There’s a common practice among foreign English teachers in Korea where the teachers give their Korean students English names. This can be a class bonding exercise where students joyfully pick their favorite English names as their own, or it can be a more controlled tradition where teachers will assign their students an English name. Either way, I’ve never had the desire to do it and didn’t really think about my reason for that until last week when one of my university students (who uses the English name, Jasmine) asked me, “Why don’t you give us English names for class?” To answer, I should first give you some framework:
1) Korean names can be EXTREMELY difficult for native English speakers to remember. The typical Korean name consists of 3 syllables (sometimes 2). The first syllable is the family name; the most familiar of these being 김 (Kim), 이 (Lee), and 박 (Park). The last two (or one) syllables are the given (or first) name. These syllables and names can be extremely hard to differentiate. In one class, it would not be uncommon to have students by the name of:
- Min Jae
- Min Ji
- Ji Young
- Gi Young
- Jae Young
- So Young
- Su Gyeong
- Hwa Gyeong…you get the picture.
2) Learning my students names has always been objective number one. As a teacher and tutor in the States, I prided myself on how quickly I could learn my students names. The quicker I could learn names, the better the classroom environment. Students (and people) feel valued and respected when you know their names. Knowing names also drastically improves the teacher’s ability to organize, manage, or discipline a classroom and the students.
3) I fully understand and respect that English names can give foreign teachers an immediate connection to their students. Not once have I forgotten a student who says to me, “My English name is (Jasmine, Rachel, Chick, Susan, Harry Potter, etc.) .”
4) I’ve heard opinions from students on both sides of the argument. Some who enjoy using an English name and others who despise it.
I didn’t know the concept of “English names in English class” existed before I came to Korea. When I learned about it, I immediately knew it was something in which I would not want to partake. Instead I made it a point to learn my students’ Korean names. I told myself it was better to call a student by their real, birth name than to dilute their respect for me by making them create a new identity for my benefit. That seemed honest to me. I would do my best to learn the names I could, and if I couldn’t remember a student’s name, then it was my shame.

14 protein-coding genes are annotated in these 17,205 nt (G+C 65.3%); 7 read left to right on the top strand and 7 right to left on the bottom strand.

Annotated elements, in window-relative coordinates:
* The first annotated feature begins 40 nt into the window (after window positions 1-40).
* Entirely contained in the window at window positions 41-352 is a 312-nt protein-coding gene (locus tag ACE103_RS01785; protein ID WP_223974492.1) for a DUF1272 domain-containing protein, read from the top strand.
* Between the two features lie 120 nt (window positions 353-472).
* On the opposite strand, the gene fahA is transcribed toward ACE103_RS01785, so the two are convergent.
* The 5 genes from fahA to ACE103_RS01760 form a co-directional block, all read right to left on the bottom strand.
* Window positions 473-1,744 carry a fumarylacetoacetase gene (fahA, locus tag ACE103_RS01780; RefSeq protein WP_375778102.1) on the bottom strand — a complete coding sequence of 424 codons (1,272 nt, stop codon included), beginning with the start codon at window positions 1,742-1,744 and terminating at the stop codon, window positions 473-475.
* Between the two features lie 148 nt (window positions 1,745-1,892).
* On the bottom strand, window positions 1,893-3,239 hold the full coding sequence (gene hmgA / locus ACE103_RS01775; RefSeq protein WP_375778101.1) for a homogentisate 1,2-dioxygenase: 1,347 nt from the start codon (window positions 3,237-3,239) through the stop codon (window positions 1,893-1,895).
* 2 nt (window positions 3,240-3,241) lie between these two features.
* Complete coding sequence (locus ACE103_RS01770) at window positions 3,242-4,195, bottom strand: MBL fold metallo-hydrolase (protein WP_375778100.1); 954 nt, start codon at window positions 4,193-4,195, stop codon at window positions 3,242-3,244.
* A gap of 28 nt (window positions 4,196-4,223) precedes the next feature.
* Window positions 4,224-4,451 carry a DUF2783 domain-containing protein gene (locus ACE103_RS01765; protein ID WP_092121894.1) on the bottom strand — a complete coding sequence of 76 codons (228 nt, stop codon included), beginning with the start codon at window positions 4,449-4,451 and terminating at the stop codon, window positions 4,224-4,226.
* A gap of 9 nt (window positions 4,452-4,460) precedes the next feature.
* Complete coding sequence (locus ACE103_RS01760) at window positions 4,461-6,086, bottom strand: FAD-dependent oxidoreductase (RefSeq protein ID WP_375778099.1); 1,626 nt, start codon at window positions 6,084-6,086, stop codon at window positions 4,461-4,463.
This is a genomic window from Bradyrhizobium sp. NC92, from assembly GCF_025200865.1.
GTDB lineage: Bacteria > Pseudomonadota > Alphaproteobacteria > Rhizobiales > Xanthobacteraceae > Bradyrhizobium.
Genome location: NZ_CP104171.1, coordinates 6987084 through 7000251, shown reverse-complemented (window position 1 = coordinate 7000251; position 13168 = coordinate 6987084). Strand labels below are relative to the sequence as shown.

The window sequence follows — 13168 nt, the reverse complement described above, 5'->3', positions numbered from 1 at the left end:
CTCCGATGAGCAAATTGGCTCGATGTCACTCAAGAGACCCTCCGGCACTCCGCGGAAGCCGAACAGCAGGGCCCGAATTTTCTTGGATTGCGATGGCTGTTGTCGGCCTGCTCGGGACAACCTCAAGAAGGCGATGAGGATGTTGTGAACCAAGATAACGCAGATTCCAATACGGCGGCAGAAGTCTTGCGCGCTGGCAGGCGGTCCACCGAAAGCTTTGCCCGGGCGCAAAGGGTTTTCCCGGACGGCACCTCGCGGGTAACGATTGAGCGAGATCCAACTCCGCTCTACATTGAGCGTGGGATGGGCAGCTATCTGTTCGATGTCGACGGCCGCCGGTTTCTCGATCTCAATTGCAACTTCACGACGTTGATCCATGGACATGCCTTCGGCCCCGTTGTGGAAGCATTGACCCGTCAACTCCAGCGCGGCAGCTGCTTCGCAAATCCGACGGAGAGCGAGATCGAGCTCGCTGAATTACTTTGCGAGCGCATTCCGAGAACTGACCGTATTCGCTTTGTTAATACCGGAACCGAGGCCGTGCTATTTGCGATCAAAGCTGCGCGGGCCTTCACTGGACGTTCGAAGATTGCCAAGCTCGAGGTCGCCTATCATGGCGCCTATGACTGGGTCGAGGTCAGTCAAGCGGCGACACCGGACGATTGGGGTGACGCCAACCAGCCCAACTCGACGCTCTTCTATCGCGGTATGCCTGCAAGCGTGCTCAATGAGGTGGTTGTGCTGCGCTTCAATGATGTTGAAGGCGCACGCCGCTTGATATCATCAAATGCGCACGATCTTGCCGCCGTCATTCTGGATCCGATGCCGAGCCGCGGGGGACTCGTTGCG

This was pretty much the summation of my feelings on the topic until recently when I was watching an episode of Jimmy Kimmel Live (which I looooove). In Kimmel’s opening monologue, he made a joke about Kim Jong Un and followed it with a joke about Kim Jong Il. The sound/style of Korean names were basically the punchline of his joke. Before Korea I would have thought the joke deserved a chuckle, but when I heard the joke a couple of weeks ago I just thought, Well, yeah. That’s how Korean names work. It’s not silly. It’s just kind of ignorant of us to laugh because we don’t understand non-Western names.
This all brings us back to last week when Seol Hee (Jasmine) asked me why I don’t use English names with my students. Since the Kimmel joke was fresh in my mind I told her that I think it’s a bit mindless of Westerners to not try to understand Korean (or Asian) names. Instead of Asian students changing their names to be more Western, shouldn’t Western teachers put more effort into learning their students’ true names and adapting to the host culture? That’s how I feel. I understand why foreign teachers use English names. I totally agree that there’s comfort and familiarity with English names and it helps the teacher put a name to a face. I just think we should remember the value of a person’s real name.
As a side note, I’m curious as to how this topic relates to Asian immigrants who choose to use an English name in Western countries, as well as Korean natives who use English names when interacting with Western foreigners.